Fishcoin application. (Image: Fishcoin)
Fishcoin becomes a utility token to help fight seafood fraud
Tuesday, March 06, 2018, 23:50 (GMT + 9)
Intel’s blockchain technology can aid to avoid seafood industry mislabelling and fraud, an issue widely spread all over the world.
Intel ensures that the core of blockchain technology is simply a secure, transparent way to record transactions, and a number of companies are looking for ways to apply it to the seafood supply chain.
This new technology is implemented through Fishcoin, a utility token that creates an incentive for data capture in various forms, beginning with key data elements captured and communicated by fishermen and fish farmers for the purpose of traceability.
The creators of the Fishcoin Project -a blockchain based data ecosystem for the global seafood industry- point out that this utility token is not intended to hurdle seafood product trade. Instead, it is designed to incentivize the collection and input of data to help better manage resources.
“As the volume of data increases, efficiencies will be gained in the production and delivery of physical seafood goods, and with time, each mile of seafood supply chains will be transformed to become more sustainable, responsible and profitable. Fishcoin can be the reward for the millions of fishers and fish farmers who harvest the seafood we eat, as they harvest the data we need,” the company’s white paper reads.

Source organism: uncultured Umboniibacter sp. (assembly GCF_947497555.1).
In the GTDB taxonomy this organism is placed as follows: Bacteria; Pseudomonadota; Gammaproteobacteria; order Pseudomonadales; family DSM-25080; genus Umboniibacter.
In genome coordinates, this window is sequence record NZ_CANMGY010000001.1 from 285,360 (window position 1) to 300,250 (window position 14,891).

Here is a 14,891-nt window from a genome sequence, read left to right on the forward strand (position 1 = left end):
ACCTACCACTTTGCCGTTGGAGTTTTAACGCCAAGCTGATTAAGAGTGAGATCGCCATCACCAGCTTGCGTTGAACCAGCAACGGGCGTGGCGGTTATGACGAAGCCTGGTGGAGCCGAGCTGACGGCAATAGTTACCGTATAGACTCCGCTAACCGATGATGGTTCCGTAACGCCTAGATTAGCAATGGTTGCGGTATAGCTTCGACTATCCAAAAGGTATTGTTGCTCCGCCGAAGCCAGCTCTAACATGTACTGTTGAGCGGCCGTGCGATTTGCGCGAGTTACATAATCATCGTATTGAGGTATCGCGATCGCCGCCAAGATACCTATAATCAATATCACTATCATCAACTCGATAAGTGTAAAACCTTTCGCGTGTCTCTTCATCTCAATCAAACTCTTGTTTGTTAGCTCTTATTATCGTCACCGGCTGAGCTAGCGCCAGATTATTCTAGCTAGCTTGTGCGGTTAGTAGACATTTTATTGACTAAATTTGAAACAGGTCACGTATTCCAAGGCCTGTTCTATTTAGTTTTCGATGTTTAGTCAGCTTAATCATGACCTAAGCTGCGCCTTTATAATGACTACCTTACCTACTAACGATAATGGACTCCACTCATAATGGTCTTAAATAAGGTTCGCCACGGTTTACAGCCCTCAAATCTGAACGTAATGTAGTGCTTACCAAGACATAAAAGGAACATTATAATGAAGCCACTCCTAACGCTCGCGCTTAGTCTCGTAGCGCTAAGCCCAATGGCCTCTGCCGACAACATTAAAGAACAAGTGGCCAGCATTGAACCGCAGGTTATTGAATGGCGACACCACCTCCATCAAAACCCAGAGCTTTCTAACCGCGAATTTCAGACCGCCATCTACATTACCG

This system implies that fishermen send a restaurant or grocery store information on the seafood they caught. This triggers a smart contract that transfers a certain number of Fishcoins into those fisher’s crypto wallets. The fishers can then use those Fishcoins to pay bills or buy cellphone minutes.
Fishcoin Project promoters point out that without these data, fish stocks cannot be properly managed, supply chain efficiencies cannot be substantially improved, cold chain and logistics services cannot be easily coordinated, and the world’s growing population, projected to rise by 37 per cent by 2050, could inevitably drive the seafood ecosystem to the point of collapse. Governments are aware of this problem and are introducing regulations.